Burden of Proof in Personal Injury Cases
Lawyers frequently talk about the burden of proof and what it takes to win a personal injury case. Virginia has a fancy definition for the burden of proof. Lawyers and judges say that carrying the burden of proof means proving a case by the “preponderance of the evidence.” Simply put, the burden of proof means which evidence in the case carried the most weight.
Most Persuasive Evidence
Essentially, the most persuasive evidence is evidence that the judge or jury believes holds the greater weight of the evidence. Many lawyers have analyzed this theory of burden of proof by comparing it to a football game. These lawyers describe burden of proof by saying that they’re not required to drive the football down the field and score a touchdown. Instead, they are only required to get the ball just over the 50-yard line in order to meet the burden of proof.
Carrying the Burden of Proof in a Personal Injury Case
To win a personal injury case, an injured person has to carry the burden of proof on the following issues:
- that the at-fault driver was negligent
- that the at-fault driver’s negligence was the cause of the accident
- that the at-fault driver’s negligence was the cause of the injured person’s injuries
The At-fault Driver’s Negligence
To carry the burden of proof in a personal injury case, the plaintiff has to prove by the greater weight of the evidence that the driver who hit them was negligent in causing the accident. In Virginia, negligence is defined as the failure to use ordinary care. Ordinary care is what a reasonable person would have done under similar circumstances.
The Negligence was the Cause of the Accident
Many people misunderstand this concept. They don’t understand that there can be multiple negligent acts at the time of an accident, but not all of those negligent acts necessarily helped to cause the accident. For example, suppose there is a rear-end collision, and this rear-end collision is caused by the at-fault driver following another vehicle too closely. At the same time that the at-fault driver is following another car too closely, their brakes lights also are not operational. In this situation, the at-fault driver would also be negligent for not properly maintaining his equipment. However, his or her brake lights not working had nothing to do with him rear-ending the other car. It was only the at-fault driver’s negligence in following the car too closely that caused the accident.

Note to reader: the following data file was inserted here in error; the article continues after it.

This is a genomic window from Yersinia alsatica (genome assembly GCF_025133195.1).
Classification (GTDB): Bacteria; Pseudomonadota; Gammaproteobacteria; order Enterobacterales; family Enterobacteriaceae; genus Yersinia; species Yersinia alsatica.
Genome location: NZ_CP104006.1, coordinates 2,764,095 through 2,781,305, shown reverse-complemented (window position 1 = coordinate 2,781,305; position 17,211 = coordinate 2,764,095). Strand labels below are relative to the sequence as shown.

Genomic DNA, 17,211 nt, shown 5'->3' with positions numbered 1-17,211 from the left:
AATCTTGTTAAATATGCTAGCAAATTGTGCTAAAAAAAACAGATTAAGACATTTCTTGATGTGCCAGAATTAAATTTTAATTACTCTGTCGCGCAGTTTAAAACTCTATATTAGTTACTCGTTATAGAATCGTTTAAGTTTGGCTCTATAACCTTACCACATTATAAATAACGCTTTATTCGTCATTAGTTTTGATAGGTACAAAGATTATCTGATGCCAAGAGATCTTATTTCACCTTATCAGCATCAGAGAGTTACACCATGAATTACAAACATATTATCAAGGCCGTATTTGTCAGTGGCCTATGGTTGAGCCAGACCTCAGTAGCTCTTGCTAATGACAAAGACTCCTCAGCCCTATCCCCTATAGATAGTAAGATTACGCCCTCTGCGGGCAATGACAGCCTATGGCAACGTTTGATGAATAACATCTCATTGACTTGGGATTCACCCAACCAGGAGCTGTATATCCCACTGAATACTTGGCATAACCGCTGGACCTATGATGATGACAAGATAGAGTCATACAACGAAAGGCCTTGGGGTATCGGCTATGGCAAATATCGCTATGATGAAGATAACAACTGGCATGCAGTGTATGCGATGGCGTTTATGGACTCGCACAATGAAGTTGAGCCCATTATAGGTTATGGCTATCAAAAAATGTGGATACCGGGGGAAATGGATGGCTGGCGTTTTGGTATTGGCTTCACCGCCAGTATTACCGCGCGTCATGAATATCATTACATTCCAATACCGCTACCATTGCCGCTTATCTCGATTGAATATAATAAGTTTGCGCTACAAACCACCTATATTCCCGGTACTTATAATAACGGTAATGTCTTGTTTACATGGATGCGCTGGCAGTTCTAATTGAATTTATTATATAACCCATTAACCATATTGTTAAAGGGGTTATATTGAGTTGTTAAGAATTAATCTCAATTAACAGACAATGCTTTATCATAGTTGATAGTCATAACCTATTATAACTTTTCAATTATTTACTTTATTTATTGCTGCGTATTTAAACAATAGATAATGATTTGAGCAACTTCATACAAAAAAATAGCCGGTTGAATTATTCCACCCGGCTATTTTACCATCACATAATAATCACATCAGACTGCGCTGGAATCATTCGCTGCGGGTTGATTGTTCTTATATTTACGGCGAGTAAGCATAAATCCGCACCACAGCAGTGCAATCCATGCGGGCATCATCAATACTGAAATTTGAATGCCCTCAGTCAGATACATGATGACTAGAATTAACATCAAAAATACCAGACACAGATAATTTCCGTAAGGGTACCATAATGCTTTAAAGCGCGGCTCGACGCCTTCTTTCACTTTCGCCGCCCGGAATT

The Negligence Must Be the Cause of the Injuries
Although this concept is pretty straightforward, it is often misunderstood. Suppose the person who gets hit suffers a back injury in the accident but then gets appendicitis the day after the accident. Unless a doctor will say that the appendicitis was caused by trauma in the accident, the appendicitis is probably not going to be related to the accident. So, while the negligence of the other driver caused the back injury, it probably wouldn’t be a cause of the appendicitis.
Talk with a Car Accident Lawyer
If you’ve been injured by the negligence of a driver who has lost control of his or her vehicle, the Ritchie Law Firm has obtained life-changing settlements for thousands of injured clients. See our Verdicts and Settlements here. The experienced, certified attorneys at the Ritchie Law Firm have helped thousands of injured victims and their families recover the compensation they deserve after an accident. Contact us by phone at 800-277-6124 or by using our online contact form.
Ritchie Law Firm is a personal injury law firm devoted to helping individuals who have suffered serious and catastrophic injuries or lost a loved one as a result of someone else’s negligence. Ritchie Law Firm serves all of Virginia while helping clients in cities and surrounding areas of Harrisonburg, Charlottesville, Staunton, and Winchester also serves clients in West Virginia, including Martinsburg, WV.
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